Rise Of The Makers’ Economy: Is The Gig Over?
When we pierce the veil of the service economy and complex financial instruments, we re-establish that our civilisational framework is based on our enterprise as a builder.
My primary argument in this piece is that a ‘gig’ is against the basic human nature of building and owning assets, and that the Covid crisis is asking us to go back to that nature.
I may also add that this piece is not written on the economy of any one nation-state per se but on a global economic trend.
To recap in the interest of the reader, a search on Google tells us that a gig economy may be defined ‘as a labour market characterised by the prevalence of short-term contracts or freelance work as opposed to permanent jobs’.
The present crisis has exposed the vulnerability of gig workers and of the economy they are a part of.
In time, the ‘gig economy’ needs the welfare state to morph into a nanny state, and as such it is a recipe for social turmoil.
One view of the gig is that it is disguised ‘casual labour’ for white-collar workers, designed to leverage the loopholes in labour and tax codes to pass on the costs to the ‘casual labour’ itself.
A gig economy leads to the reversal of those gains of the Second and Third Industrial Revolutions that brought in welfare measures to the workers (PF, medical leave, insurance etc), pulled them out from slave-like working conditions and provided a stability required to build a middle class and empower it to acquire assets, like a house.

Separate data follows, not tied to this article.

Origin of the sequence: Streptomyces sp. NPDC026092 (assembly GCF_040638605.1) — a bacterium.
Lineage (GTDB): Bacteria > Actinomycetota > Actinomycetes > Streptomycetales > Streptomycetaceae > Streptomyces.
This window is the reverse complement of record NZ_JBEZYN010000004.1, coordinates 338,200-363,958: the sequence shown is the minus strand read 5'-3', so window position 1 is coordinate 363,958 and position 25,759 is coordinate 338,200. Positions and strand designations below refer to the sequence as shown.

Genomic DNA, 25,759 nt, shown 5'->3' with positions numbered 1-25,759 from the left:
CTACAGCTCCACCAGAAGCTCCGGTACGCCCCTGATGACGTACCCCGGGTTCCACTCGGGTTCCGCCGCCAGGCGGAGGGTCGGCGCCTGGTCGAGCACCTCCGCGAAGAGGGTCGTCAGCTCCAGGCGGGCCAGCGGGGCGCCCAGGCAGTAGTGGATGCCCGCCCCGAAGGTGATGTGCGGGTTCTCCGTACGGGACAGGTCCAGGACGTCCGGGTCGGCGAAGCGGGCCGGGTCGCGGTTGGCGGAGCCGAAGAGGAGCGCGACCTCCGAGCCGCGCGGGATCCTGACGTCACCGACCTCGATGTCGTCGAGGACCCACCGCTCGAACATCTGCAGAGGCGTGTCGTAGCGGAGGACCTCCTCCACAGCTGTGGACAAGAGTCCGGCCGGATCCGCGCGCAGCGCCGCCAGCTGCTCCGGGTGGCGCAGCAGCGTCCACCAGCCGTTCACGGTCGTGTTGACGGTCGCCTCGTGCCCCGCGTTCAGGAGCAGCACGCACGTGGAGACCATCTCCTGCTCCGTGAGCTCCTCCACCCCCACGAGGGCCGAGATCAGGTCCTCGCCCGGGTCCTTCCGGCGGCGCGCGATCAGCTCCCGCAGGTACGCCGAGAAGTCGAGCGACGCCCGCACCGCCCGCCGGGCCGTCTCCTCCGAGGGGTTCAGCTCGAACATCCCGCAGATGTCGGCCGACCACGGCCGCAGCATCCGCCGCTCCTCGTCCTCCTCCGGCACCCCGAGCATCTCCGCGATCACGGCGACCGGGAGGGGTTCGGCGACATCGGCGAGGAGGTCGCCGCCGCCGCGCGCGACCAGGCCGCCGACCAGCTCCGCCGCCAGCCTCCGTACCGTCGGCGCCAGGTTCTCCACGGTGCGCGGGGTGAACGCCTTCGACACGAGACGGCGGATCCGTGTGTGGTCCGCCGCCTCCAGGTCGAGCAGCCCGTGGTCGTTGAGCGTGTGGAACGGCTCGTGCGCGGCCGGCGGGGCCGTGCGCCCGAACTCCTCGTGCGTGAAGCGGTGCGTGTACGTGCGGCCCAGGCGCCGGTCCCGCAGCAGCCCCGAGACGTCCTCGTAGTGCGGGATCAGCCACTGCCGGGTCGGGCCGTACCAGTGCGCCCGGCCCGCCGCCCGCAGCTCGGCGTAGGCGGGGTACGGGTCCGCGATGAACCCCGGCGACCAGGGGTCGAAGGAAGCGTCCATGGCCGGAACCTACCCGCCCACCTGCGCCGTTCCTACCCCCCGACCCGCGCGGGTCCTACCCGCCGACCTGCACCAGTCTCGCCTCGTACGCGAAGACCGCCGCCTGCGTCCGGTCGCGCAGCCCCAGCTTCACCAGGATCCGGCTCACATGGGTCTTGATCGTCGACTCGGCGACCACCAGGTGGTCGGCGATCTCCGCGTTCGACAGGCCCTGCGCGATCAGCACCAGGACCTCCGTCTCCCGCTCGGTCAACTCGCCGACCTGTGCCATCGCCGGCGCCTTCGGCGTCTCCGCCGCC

Gig is about subsistence living – akin to an individual competing in a reverse auction.
Now, we are learning that when the markets develop a cold, the pay-as-you-go model of the ‘gig’ economy collapses. The savings are not there, and one heads for government subsidy, shelter and food bank.
The de-humanising aspect of the gig economy is being experienced by workers and policy makers, both.
This brings forward a challenge to the 'short termism' and transactional nature of the ‘gig economy’. Thus, we need to move to a ‘builder’s mindset’ and focus on making our youth, especially, economically resilient.
And it is here that we come to the idea of the ‘digital artisan’.
The return of the builder as the ‘Digital Artisan’
Even as you read this, suppliers and consumers across economies are adopting remote working and collaboration. The remote working experience is bringing home the realisation that we do not need expensive real estate to collaborate and nor does everyone need to migrate to mega-cities to access opportunities.
The unsettling aspect of this experience has been the shining of light on the real nature of work we do and the value it adds.
Lester Thurow, in his seminal book Head to Head, articulated that a human being is intrinsically a ‘builder’.
When we pierce the veil of the service economy and complex financial instruments, we re-establish that our civilisational framework is based on our enterprise as a builder. We like to build and own assets. This ownership of assets has provided the requisite ability and resilience to the masses to pull themselves out of generational poverty.
Yet, as the pandemic sweeping the globe has displayed, this builder has largely disappeared from the current world and that is causing many of the systemic weaknesses that have been exposed.
As we pick up the pieces from the first global health emergency of this century, and restart economic activity, we notice that societies across the globe have re-discovered their can-do spirit and resourcefulness. We are once again making things.